Five Good Covers presents five cross-genre reinterpretations of an oft-covered song.
In 1975, Neil Young released Zuma, one of several albums he recorded in the ’70s which contained a single song that pretty much eclipsed the rest of the album. In Zuma’s case, it was “Cortez the Killer,” a three-chorder rumored to have been written to make it easier for Crazy Horse guitarist Frank Sampredo to play along on rhythm guitar. Young hadn’t played with Crazy Horse for several years, and during that time Sampredo had taken the place of founding guitarist Danny Whitten, who had died of a drug and alcohol overdose. Clocking in at over seven minutes, “Cortez” was originally even longer — it famously had to be faded out because tape ran out during the session. (Upon learning the song’s last verse didn’t get recorded, Young shrugged and said, “I never liked that verse anyway.”) Bands who have covered the song have been been tacking minutes onto it ever since.
Although covered here and there after Zuma’s release, the popularity of “Cortez the Killer” grew in the ’90s after being played live by jam bands like Gov’t Mule and Widespread Panic, and of course by Young himself. The five covers below are listed from shortest to longest, but as you’ll see, some artists do just as well with less.
Carrie Rodriguez and Tim Easton — Cortez the Killer (Neil Young cover)
Austin’s Carrie Rodriguez comes up with the shortest version of “Cortez,” not even breaking four minutes, but it doesn’t feel like anything’s missing. Recorded for the Neil Young tribute album Like a Hurricane, it starts out like a typical acoustic remake, then transitions into a well-paced slow burner. Tim Easton’s electric guitar slow dances with Rodriguez’s vocals, then rumbles off in the distance as her violin rolls in to rain down with the sadness.
Jason Isbell & Dawes — Cortez the Killer (Neil Young cover)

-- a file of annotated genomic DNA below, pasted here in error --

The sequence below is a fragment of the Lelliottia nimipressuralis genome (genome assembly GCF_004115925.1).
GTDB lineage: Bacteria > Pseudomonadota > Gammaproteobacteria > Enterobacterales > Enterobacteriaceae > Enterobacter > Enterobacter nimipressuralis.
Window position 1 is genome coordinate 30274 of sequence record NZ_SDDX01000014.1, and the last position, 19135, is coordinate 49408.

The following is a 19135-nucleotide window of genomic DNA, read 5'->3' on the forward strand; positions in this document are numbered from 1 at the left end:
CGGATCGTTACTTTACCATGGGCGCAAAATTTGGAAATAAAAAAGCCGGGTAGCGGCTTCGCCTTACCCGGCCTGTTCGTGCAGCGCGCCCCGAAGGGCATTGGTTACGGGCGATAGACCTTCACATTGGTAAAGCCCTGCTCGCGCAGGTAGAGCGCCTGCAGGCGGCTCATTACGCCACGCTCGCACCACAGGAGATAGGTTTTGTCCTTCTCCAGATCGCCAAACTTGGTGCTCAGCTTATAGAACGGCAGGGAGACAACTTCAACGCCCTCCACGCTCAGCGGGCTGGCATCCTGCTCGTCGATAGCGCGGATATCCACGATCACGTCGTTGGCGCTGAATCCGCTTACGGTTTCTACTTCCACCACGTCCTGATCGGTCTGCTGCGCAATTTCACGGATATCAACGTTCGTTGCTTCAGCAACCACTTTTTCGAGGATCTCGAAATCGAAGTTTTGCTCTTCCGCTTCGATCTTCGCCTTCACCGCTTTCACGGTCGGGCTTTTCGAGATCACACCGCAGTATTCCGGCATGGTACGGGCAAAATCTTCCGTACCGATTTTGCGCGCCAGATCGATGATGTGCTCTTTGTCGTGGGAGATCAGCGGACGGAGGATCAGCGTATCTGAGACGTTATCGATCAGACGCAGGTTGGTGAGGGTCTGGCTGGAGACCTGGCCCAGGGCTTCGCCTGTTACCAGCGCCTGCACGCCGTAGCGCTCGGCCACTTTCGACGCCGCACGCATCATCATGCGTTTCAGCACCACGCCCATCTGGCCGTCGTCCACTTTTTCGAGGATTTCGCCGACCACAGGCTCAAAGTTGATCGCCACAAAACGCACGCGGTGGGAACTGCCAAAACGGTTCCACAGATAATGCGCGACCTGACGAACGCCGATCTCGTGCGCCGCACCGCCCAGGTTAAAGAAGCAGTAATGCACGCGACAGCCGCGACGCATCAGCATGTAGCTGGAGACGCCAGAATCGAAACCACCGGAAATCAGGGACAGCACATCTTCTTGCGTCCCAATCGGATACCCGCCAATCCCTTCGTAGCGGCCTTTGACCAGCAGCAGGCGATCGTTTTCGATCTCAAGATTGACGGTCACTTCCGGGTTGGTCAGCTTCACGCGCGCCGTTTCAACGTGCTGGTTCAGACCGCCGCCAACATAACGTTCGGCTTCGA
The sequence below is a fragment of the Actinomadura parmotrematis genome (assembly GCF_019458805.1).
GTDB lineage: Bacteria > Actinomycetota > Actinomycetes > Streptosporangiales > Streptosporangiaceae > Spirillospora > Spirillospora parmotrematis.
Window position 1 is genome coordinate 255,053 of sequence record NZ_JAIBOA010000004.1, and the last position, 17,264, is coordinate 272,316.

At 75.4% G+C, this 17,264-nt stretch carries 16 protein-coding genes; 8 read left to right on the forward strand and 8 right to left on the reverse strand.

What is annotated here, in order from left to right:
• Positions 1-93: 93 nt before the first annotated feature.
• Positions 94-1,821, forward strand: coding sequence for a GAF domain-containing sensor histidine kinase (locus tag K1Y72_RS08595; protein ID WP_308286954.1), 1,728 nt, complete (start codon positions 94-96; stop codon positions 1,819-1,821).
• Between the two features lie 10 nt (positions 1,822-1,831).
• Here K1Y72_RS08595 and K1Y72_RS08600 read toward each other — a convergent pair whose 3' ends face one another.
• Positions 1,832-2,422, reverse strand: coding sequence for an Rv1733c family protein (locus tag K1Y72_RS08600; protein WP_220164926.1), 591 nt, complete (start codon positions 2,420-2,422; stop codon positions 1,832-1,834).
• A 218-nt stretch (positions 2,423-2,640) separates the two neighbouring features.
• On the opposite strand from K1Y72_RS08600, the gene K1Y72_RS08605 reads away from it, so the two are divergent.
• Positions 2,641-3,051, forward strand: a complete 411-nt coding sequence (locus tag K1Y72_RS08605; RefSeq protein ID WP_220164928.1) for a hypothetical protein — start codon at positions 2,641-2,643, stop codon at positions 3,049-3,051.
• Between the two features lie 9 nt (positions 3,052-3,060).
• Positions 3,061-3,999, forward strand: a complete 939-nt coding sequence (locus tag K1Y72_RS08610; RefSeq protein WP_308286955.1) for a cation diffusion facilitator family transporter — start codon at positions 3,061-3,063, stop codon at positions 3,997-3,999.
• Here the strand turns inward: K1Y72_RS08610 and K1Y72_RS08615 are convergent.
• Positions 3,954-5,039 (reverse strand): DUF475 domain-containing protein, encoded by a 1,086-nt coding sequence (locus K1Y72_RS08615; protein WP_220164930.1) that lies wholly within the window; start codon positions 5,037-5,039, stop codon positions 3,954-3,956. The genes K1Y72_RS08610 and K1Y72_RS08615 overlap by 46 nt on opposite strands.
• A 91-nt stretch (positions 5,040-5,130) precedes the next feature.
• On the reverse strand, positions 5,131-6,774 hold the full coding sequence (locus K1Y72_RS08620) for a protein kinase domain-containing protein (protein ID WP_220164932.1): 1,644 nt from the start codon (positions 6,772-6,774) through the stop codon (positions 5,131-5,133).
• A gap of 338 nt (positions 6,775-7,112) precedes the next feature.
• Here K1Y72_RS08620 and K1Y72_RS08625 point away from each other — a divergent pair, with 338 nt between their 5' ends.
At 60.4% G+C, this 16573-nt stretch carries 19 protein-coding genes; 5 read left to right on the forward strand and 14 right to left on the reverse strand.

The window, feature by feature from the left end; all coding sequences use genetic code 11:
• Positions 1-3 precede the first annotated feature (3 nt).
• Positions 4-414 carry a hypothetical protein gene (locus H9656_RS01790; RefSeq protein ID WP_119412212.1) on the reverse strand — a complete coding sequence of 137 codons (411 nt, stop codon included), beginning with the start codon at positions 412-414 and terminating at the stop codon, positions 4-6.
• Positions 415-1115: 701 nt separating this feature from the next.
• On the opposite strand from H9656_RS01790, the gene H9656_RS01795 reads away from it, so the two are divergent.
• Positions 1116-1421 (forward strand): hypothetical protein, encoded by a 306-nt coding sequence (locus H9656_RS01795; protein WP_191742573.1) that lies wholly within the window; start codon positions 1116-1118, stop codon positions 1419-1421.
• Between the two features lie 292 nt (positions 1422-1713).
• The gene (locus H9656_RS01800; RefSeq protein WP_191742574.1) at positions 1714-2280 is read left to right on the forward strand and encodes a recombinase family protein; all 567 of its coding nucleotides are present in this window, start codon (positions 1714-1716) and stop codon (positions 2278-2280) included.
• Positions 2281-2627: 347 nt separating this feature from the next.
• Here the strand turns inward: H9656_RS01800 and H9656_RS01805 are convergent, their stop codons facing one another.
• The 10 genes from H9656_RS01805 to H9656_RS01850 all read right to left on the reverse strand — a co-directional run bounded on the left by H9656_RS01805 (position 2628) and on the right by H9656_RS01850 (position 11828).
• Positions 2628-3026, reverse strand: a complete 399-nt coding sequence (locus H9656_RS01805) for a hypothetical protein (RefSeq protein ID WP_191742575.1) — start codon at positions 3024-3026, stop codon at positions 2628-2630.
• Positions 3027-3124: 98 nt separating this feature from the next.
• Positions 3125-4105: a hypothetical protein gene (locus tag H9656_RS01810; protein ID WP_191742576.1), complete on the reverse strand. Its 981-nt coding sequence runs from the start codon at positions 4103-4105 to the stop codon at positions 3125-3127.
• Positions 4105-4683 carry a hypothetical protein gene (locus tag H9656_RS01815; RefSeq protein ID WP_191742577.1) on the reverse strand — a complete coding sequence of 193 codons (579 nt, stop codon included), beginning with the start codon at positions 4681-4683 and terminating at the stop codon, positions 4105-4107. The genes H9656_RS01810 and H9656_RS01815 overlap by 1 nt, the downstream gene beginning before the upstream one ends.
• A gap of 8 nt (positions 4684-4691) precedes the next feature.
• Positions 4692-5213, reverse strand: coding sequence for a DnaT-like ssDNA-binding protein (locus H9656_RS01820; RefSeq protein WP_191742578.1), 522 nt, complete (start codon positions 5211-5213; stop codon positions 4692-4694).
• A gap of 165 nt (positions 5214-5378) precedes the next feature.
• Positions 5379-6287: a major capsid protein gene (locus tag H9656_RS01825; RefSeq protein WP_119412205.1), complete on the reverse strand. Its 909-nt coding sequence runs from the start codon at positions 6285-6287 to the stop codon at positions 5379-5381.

Jason Isbell may have the distinction of being the only artist to sing about Cortez “dancing across the water” while he was doing the same. The former Drive-By Truckers guitarist was part of a music festival-themed cruise earlier this year called Cayamo, which featured a variety of musicians from Keb’ Mo’ to Richard Thompson. Playing here with the band Dawes, Isbell bails out the bilge water and keeps the song seaworthy as a fairly tight ballad.
Matthew Sweet & The Indigo Girls — Cortez the Killer (Neil Young cover)
Matthew Sweet is one of the earliest recorded adopters of “Cortez,” having released a fantastic live version with the Indigo Girls in the early ’90s. That song was put out on a rare promo CD to promote his album Girlfriend, and would later be incorporated in expanded releases of that disc. In 1992, the Indigo Girls reunited with Sweet to cover the song again, this time at JBTV Studios in Chicago. Typical of acoustic sessions that sprung up at radio stations everywhere after the success of MTV Unplugged, this version shows a true camaraderie among the players (and there’s video of it as well). Sweet strains a bit against his range, but Amy Ray comes in for the last verse to keep things grounded.
Calexico — Cortez the Killer (Neil Young cover)
The first thing that stands out about Calexico’s “Cortez” cover is that it’s not guitar-centric. Instead, the band builds up the vocals with their bare hands (and not a few instruments). It’s a tricky arrangement and it comes off wonderfully. The sound is a bit bright, but the play between the pedal steel and violin slowly increases, only to draw back at the last verse. Where a huge guitar solo usually closes out the song, this time it’s the vox, with Joey Burns wailing “what a killer” over and over.
Built to Spill — Cortez the Killer (Neil Young cover)
One of the longest covers of “Cortez” doesn’t come from a bootleg of a Warren Haynes Christmas Jam; instead, it belongs to a band that rose up from the basements of Idaho. Built to Spill squeezes the Crazy Horse tour bus into an old greasy car wash, then deposits fifty bucks’ worth of quarters in the box and lets it run. Lead singer Doug Martsch has a similar tenor to Young, and the band’s grimy chops prove to be the perfect tribute to the Godfather of Grunge. When it’s over — after almost 20 minutes —everything seems a little bit dirtier than it should be.
What’s your favorite version of “Cortez the Killer?” Tell us in the comments.
Neil Young is currently on tour with Crazy Horse in Europe. His website is NeilYoung.com.